Businesses may soon return to the South Street and Washington Street buildings ravaged by suspicious fires earlier this year. Meanwhile, the firebombed El Oriental de Cuba restaurant in Hyde Square reopened this week.
“It will look like a brand new building,” said Nick Skourtis, owner of 138-142 South St., which was hit by an arson fire in March. He was on the site last week, starting to select contractors for the job.
“They’re all coming back,” said William Kilroy of the businesses in his building at Washington and Tower streets. That building was heavily damaged by an August blaze that is still under investigation. On the scene last week, Kilroy told the Gazette he’s beginning the process of gutting and renovating the damaged storefronts.
At the South Street site, only three of the original five affected businesses are returning, Skourtis said. Those coming back are Maria’s Hair Fashion, Felix Pizzeria and Botanica San Miguel. ASAP Lock and Key and JP Urban Apparel are not returning.
However, the renovated building will also include a new clothing store and another business yet to be announced, Skourtis said.
At the time of the arson, the building had seven storefronts, two of them vacant. The renovated building will have five storefronts, Skourtis said. It also will no longer have security grates, a design element the city does not favor. The arsonist pried open a security grate on Maria’s Hair Fashion to set the fire.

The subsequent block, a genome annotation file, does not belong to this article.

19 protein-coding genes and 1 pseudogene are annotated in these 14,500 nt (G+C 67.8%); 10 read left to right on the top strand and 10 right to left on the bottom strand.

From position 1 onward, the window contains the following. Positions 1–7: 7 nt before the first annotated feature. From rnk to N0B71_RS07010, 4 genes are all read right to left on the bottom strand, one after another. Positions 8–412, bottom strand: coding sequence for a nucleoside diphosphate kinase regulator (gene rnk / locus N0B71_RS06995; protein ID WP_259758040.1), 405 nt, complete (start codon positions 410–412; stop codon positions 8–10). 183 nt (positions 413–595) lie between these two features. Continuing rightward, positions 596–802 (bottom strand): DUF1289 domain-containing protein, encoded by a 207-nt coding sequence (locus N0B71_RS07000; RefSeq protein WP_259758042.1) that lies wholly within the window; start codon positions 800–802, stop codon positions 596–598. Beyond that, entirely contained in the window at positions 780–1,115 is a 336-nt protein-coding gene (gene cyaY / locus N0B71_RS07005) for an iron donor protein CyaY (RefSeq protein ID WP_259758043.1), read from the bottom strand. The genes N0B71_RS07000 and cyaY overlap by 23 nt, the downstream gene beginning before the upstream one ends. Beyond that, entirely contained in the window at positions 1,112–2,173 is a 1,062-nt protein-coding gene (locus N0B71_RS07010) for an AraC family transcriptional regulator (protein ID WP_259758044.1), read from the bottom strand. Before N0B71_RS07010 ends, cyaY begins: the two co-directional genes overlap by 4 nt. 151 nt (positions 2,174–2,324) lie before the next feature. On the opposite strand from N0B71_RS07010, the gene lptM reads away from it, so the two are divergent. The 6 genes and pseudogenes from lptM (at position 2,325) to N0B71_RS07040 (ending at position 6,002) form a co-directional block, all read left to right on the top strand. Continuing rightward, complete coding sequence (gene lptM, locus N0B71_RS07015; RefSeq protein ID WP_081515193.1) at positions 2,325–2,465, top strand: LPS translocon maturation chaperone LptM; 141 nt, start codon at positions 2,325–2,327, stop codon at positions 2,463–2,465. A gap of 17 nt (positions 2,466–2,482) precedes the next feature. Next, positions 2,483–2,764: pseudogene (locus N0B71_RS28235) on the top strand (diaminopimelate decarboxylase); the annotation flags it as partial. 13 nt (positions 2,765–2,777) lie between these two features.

Skourtis praised the city’s Department of Neighborhood Development and the Mayor’s Office for their help and advice. He said he hopes to have the renovations complete within a couple of months.
Skourtis said he’s frustrated that the arsonist hasn’t been caught, but praised the Boston Fire Department (BFD) for continuing to investigate, including repeated visits to the site. But, he said, he wonders if the arsonists are “reading the paper and laughing at us.”
A BFD spokesperson said the cause of the Washington Street
fire, which apparently started in Forest Hills Dental, is still under investigation. Early reports suggested an accidental cause, and the BFD chose not to bring accelerant-sniffing dogs to the site, but has also not discounted the possibility of arson.
The BFD is still offering a reward of up to $10,000 for information about anyone responsible for JP business arsons, also including the 2005 firebombing of El Oriental de Cuba and the apparent firebombing in August of Century 21 Pondside Realty. El Oriental is in the process of reopening, and Century 21 has relocated to another address while awaiting a reconstruction.
There was some confusion last month when the BFD put up new signs offering a reward of only $5,000. BFD spokesperson Steve MacDonald said the department offers a standard reward of $5,000 for any arson fire, but a special reward of $10,000 in the JP cases. He said the BFD wanted to put up more reward signs, but ran out of the special JP ones, so they used the standard $5,000 signs instead. City Councilor John Tobin is offering an additional $1,000 reward.
Local E-13 Police Capt. Kelley McCormick said he can not comment on specific details but that all the fires are still under investigation and receiving special police attention. Police officials previously said undercover detectives are patrolling and inspecting the business districts.